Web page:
Lecka-Czernik, Beata Anna, PhD
Adipose tissue acquires bone anabolic activity in response to PPARgamma selective activation
General Research Subject: Type 2 Diabetes
Focus: Adipocytes, Clinical Therapeutics/New Technology, Clinical Therapeutics/New Technology\Pharmacologic Treatment of Diabetes or its Complications, Other
Type of Grant: Basic Science
Project Start Date: July 1, 2013
Project End Date: June 30, 2016
Diabetes Type: Type 2 diabetes
The epidemic of Type 2 diabetes and osteoporosis has raised significant public health concerns. It is estimated that 26 million people of US population have diabetes with additional 79 million diagnosed with prediabetic conditions. The highest prevalence of diabetes is observed among elderly population which is simultaneously at risk of osteoporosis affecting 44 million Americans. Diabetes and osteoporosis share many features including genetic predispositions and molecular mechanisms suggesting that developing a common treatment for both disorders is possible. The anti-diabetic TZD drugs have been very efficient in combating diabetes. However, it has been recently showed that elderly patients on TZD therapy have a low bone mass and fracture bone more often. TZDs negatively affect bone marrow stem cells, which are responsible for maintenance of bone mass, leading to accumulation of fat cells instead of bone cells in the bone marrow.
Recent studies showed that certain compounds which can lower blood sugar can also stimulate development of so called "beige" fat which acts as a calorie-burning furnace, as oppose to "white" fat which stores energy and leads to obesity. It has been shown that in fat cells these compounds induce production of proteins which may increase bone mass. This proposal investigates a possibility to develop therapy which would simultaneously treat diabetes, obesity and osteoporosis.
What area of diabetes research does your project cover? What role will this particular project play in preventing, treating and/or curing diabetes?
My project is focusing on improvement of anti-diabetic therapies in respect to their safety for bone. Type 2 diabetes and osteoporosis are the most common diseases among U.S. population. It is estimated that 26 million people have diabetes with additional 79 million diagnosed with prediabetic conditions. The highest prevalence of diabetes is observed among elderly population which is simultaneously at risk of osteoporosis which affects 44 million Americans. Diabetic patients fracture bone up to 7-fold more often than non-diabetic individuals.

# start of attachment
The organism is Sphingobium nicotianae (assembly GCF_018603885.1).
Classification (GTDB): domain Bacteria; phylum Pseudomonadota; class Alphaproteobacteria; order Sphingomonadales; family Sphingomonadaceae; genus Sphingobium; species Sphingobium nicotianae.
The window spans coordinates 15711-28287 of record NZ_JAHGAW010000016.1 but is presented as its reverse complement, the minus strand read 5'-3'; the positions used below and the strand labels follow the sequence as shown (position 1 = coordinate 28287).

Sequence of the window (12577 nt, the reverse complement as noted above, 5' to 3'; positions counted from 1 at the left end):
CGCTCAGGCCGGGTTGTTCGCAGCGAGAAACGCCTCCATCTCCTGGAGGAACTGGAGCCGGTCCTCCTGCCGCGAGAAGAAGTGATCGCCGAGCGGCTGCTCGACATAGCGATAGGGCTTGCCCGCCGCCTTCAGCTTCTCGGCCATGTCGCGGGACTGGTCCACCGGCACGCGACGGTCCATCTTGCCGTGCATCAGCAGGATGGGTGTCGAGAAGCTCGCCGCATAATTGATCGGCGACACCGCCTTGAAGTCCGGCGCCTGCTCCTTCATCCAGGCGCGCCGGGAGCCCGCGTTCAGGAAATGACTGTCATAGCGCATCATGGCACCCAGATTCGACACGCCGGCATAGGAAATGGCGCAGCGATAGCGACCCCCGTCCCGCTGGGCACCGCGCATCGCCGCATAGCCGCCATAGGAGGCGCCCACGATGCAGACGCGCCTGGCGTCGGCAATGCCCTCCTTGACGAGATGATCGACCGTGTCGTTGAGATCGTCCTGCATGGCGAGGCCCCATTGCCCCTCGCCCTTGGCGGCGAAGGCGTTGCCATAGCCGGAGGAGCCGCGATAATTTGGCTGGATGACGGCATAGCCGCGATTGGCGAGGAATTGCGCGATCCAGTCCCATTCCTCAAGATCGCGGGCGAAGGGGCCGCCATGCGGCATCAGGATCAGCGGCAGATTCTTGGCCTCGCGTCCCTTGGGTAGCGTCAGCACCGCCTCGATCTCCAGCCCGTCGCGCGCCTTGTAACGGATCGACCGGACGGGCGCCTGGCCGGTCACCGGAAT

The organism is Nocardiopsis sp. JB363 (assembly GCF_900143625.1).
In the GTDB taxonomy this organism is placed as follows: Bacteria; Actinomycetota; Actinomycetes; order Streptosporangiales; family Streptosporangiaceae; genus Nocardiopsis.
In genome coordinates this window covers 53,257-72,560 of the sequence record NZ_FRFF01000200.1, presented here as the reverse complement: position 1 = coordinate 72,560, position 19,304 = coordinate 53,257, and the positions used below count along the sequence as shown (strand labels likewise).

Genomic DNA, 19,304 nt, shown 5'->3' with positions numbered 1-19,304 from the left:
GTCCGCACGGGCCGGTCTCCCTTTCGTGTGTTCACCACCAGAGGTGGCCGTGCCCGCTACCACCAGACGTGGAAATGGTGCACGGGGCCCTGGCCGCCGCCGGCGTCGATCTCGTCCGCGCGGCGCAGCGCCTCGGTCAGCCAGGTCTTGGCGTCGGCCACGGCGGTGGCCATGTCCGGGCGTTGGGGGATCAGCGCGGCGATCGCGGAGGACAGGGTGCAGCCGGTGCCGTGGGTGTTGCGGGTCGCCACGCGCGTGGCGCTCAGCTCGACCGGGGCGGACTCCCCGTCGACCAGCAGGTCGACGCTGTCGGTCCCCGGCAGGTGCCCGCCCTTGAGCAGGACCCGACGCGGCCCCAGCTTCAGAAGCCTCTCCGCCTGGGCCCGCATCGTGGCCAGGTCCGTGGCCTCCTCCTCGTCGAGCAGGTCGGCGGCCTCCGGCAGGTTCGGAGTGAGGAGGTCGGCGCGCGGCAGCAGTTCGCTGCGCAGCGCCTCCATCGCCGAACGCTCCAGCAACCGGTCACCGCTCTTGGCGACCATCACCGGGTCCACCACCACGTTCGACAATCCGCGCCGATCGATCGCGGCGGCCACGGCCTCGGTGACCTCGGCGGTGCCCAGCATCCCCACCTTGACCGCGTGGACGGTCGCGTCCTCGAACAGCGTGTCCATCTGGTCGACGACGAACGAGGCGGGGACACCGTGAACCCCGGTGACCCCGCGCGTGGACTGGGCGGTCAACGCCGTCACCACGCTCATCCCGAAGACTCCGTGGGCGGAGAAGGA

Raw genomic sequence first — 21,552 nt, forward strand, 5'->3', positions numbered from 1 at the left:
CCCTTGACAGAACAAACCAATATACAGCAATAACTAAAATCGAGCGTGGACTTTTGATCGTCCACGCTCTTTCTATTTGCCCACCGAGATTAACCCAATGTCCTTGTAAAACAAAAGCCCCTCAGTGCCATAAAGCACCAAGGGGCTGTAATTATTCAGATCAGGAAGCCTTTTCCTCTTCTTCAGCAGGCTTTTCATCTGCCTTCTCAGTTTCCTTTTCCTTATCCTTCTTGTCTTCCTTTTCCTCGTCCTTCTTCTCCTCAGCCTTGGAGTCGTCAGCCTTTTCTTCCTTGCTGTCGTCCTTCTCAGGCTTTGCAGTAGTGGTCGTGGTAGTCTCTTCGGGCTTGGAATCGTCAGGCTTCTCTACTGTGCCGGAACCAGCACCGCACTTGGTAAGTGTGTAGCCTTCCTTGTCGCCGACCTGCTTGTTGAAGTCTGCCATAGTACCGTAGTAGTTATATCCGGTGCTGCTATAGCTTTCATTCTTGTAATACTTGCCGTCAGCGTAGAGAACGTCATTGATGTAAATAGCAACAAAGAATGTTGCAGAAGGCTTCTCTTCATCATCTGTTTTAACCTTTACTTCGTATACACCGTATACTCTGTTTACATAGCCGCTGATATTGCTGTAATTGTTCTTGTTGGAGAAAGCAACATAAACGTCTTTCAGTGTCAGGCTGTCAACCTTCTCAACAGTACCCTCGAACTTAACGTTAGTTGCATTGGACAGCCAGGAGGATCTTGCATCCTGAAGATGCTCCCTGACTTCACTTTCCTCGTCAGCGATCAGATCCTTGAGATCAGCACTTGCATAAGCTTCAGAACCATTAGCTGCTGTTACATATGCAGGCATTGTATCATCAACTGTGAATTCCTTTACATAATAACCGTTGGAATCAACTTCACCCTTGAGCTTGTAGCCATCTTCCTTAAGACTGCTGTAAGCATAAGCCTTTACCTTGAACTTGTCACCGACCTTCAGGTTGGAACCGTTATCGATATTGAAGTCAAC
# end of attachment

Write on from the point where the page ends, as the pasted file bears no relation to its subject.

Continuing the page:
In addition, therapies with anti-diabetic TZD drugs, which are very efficient in combating diabetes, have adverse effect on bone causing loss of bone mass and increasing fractures, especially in older individuals. TZDs negatively affect stem cells residing in the bone, which are responsible for maintenance of bone mass. Recent studies showed that certain compounds which can lower blood sugar can also stimulate development of so called "beige" fat which acts as a calorie-burning furnace, as oppose to "white" fat which stores energy and leads to obesity. We have showed that these "beige" fat cells also release proteins which may increase bone mass. In this project we investigate possibility to develop drugs will simultaneously treat diabetes, osteoporosis and perhaps obesity.
If a person with diabetes were to ask you how your project will help them in the future,
how would you respond?
These studies will investigate a possibility to develop anti-diabetic therapy which will efficiently control glucose levels and at the same time will protect bone from its loss. These studies may improve health management and life quality of diabetic patients by controlling glucose levels and bone mass using one drug instead of at least two different drugs.
Why is it important for you, personally, to become involved in diabetes research? What role will this award play in your research efforts?
I have a long standing interest in the research, which investigates bone status in diabetic patients. I had started this research in 1995 with finding that some of the anti-diabetic therapies may increase bone loss in treated patients. This led me to the conclusion that diabetes and osteoporosis may share common mechanisms, which have to be addressed during development of new anti-diabetic therapies. In light of the prevalence of diabetes and osteoporosis in our society, I strongly believe that research which integrates these two diseases will significantly contribute to the better health care for patients which suffer diabetes. This is my third research award from the American Diabetes Association to investigate skeletal complications in diabetic disease. I am honored and very grateful to the Association and its members for their vision and dedication to improve health of diabetic patients.
In what direction do you see the future of diabetes research going?
Diabetes is a very complex disease which affects every organ in the body, including bone. I see the future of diabetes research in developing interdisciplinary and system physiology approaches, which will allow for development of the therapies controlling not only blood glucose levels but being also beneficial in controlling functions of other organs. Such approach will improve the safety of already existing and newly developed drugs to combat diabetic disease.
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